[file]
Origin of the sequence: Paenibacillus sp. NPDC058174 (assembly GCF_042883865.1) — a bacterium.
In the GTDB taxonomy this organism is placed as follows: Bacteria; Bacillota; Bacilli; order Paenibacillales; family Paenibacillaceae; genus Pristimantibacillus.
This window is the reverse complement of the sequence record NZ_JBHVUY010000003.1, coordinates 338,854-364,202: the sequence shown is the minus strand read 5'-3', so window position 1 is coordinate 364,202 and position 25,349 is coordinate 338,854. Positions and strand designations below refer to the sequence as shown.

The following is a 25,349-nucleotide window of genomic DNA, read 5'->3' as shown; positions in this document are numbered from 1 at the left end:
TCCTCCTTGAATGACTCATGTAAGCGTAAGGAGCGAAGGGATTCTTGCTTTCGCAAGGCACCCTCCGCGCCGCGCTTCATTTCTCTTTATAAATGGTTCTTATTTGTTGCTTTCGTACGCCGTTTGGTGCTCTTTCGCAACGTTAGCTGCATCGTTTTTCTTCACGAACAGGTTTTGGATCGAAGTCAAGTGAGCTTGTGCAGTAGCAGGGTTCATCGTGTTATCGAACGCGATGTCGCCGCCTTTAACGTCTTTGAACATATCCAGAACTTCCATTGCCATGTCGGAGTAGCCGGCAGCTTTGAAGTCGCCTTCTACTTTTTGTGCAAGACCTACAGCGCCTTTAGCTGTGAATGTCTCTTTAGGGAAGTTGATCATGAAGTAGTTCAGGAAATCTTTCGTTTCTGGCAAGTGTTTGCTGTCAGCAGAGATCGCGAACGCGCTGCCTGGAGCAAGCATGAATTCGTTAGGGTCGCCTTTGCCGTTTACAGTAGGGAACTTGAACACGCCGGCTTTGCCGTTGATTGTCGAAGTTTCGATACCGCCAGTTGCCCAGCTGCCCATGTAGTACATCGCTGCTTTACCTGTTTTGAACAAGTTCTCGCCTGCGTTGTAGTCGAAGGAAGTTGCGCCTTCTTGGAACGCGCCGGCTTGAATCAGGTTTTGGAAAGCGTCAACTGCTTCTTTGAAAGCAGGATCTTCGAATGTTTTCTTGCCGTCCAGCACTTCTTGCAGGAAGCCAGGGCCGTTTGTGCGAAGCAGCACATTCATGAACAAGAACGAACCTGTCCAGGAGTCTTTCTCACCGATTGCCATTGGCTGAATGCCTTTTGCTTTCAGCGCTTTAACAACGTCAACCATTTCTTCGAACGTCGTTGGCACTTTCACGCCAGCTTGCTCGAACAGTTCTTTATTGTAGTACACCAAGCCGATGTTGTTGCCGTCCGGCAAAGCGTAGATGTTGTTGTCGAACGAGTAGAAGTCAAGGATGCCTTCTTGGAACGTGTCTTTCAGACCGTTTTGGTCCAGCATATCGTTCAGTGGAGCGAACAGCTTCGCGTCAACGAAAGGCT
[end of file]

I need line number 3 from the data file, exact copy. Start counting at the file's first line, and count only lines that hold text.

This window is the reverse complement of the sequence record NZ_JBHVUY010000003.1, coordinates 338,854-364,202: the sequence shown is the minus strand read 5'-3', so window position 1 is coordinate 364,202 and position 25,349 is coordinate 338,854. Positions and strand designations below refer to the sequence as shown.